The most consequential ideological shift has occurred in China, where President Xi Jinping has reversed a longstanding official scorn for the Qing Dynasty — the weakened empire that, in the eyes of Mao Zedong and his peers, exposed their country to a century of humiliation by the West.
In China’s new master narrative, Xi is expanding China’s influence globally through trading and transport networks while protecting, close to home, the territorial gains achieved by such wise imperialists as the Qing emperor Qianlong. Last year at Qianlong’s favorite imperial retreat in the hills north of Beijing, Xi visited a new exhibition that celebrated the emperor as a proto-nation-builder who “improved the Qing central government’s management of Tibet, quelled multiple bouts of conflict by separatists in Xinjiang and further unified this multi-ethnic country.”
A few weeks later, the Chinese Communist Party (CCP) issued a revised summation of its history that canonized Xi as one of the country’s “core” thinkers-cum-stewards. Before Xi arrived on the scene in 2012, the CCP now argues, China had little “capacity to safeguard its national security.” Corruption was spreading fast among cadres and “some party members and officials experienced grave crises in their political faith.”
This document may seem very specifically Chinese. Yet the loss of political faith is a global phenomenon. The ability of the old nation-state to deliver political and social stability, and of free markets to bring universal prosperity, have never seemed more in doubt. Whether in autocracies or democracies such as the U.K., the neo-imperialisms of our time represent an attempt to fill an enormous and ever-deepening ideological vacuum.Opinion. Data. More Data.Get the most important Bloomberg Opinion pieces in one email.Sign up to this newsletter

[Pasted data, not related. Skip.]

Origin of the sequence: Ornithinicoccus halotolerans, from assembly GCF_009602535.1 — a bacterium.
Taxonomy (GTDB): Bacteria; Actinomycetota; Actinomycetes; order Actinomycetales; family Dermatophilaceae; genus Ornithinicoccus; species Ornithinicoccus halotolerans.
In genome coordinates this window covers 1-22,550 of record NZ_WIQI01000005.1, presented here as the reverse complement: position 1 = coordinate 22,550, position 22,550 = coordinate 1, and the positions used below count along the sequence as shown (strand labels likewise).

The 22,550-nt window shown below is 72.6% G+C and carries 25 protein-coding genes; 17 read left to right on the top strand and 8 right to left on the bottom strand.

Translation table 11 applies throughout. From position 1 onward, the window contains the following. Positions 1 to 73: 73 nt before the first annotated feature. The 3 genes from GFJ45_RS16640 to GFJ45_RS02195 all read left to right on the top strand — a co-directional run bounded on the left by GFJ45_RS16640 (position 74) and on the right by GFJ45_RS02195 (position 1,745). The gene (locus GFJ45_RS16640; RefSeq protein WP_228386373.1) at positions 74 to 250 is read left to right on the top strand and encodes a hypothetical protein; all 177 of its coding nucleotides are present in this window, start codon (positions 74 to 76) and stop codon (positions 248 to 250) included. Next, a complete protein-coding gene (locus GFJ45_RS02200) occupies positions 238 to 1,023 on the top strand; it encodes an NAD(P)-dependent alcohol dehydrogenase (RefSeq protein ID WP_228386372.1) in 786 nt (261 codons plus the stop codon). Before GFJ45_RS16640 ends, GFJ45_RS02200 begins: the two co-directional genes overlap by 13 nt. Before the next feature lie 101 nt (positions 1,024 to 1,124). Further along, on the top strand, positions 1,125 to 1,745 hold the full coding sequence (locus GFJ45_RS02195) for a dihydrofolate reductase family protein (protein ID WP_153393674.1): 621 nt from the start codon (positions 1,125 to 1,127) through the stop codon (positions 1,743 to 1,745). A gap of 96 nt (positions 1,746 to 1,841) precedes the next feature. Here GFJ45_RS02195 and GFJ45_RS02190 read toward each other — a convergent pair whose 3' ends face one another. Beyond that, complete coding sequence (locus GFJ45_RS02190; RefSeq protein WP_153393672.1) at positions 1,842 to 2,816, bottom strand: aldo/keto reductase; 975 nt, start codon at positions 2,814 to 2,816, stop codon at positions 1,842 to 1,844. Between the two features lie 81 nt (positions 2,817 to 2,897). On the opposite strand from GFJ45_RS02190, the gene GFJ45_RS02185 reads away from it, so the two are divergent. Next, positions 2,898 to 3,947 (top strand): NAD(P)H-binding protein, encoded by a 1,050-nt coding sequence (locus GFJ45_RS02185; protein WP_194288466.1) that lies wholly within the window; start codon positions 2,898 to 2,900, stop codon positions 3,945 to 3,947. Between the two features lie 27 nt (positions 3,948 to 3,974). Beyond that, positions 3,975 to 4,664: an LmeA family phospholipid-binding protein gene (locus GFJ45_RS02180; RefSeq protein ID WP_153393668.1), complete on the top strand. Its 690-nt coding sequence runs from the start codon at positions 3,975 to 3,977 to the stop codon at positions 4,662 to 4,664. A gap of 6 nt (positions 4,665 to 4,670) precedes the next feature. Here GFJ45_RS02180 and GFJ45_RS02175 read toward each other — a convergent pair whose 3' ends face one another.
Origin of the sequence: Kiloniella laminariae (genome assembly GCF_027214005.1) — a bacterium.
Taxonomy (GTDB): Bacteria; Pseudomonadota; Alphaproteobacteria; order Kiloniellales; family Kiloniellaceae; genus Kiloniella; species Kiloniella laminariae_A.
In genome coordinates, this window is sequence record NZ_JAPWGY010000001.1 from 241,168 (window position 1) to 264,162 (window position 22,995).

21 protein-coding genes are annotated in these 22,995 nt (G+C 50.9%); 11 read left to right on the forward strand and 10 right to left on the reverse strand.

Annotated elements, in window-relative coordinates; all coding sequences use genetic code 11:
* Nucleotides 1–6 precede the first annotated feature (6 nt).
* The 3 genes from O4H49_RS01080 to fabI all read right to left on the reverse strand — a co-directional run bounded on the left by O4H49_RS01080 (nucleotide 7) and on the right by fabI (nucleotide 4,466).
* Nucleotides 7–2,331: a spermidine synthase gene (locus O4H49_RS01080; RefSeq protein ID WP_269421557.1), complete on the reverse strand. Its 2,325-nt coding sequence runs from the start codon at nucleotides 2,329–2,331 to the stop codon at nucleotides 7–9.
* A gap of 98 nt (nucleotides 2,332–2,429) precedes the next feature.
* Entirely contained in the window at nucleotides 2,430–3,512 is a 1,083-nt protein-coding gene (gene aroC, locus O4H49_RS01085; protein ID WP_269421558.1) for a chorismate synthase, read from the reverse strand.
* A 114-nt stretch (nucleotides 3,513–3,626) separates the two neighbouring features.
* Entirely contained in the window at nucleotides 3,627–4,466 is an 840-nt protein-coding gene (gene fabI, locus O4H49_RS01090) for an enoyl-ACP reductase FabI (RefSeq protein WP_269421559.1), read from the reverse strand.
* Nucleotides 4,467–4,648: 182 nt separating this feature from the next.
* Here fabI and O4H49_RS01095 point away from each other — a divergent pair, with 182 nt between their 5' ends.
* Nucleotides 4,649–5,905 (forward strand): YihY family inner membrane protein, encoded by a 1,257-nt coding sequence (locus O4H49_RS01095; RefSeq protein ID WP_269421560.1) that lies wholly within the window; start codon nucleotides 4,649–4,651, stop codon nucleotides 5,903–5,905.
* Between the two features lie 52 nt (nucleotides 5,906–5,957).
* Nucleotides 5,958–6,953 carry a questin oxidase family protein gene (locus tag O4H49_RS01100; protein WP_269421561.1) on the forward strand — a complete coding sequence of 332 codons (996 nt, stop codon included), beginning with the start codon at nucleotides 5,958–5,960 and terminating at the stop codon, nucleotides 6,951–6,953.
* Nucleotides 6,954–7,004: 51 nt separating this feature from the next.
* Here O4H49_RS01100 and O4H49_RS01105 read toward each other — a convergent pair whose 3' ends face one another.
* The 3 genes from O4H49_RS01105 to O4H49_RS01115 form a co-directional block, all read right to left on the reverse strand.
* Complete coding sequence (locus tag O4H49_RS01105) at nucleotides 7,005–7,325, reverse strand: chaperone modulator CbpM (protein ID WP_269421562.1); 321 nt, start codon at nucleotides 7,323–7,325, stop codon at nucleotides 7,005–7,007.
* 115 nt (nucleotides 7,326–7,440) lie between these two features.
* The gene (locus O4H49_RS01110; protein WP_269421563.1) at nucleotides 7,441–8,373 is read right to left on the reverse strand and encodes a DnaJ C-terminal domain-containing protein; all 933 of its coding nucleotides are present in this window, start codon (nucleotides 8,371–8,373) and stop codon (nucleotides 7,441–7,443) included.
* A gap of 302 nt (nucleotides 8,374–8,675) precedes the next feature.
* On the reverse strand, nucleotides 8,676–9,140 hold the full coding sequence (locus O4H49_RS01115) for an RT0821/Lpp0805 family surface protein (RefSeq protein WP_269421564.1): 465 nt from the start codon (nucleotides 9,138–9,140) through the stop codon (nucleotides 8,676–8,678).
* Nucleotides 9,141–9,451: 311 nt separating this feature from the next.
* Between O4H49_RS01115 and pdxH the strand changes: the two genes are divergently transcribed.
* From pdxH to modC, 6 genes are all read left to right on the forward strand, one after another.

Fear of losing control, credibility and authority weighs heavily on the minds of those who presided over and benefited from compromised political and economic systems — whether the Tories or Putin, both not coincidentally oligarch-friendly. The same people now feverishly tout images of an idealized imperial past in which external dangers and challenges were resolutely met by sovereign power, borders were stable and minorities were kept under control.
There is no doubt that Russia’s invasion of Ukraine will join the long list of disasters unleashed by imperialist ambitions. Nevertheless, what matters to Putin and other seemingly reckless neo-imperialists is their own short-term survival.
Driven by existential fears, they are becoming more intransigent as they take to heart the lesson offered by the CCP’s flattering resolution on Xi: “Constant retreat will only bring bullying from those who grab a yard if you give an inch.”
However irrational and self-defeating it might seem today, Putin-style bellicosity will almost certainly become more routine as an old and decrepit world order crumbles. Some treacherous years lie ahead.
This column does not necessarily reflect the opinion of the editorial board or Bloomberg LP and its owners.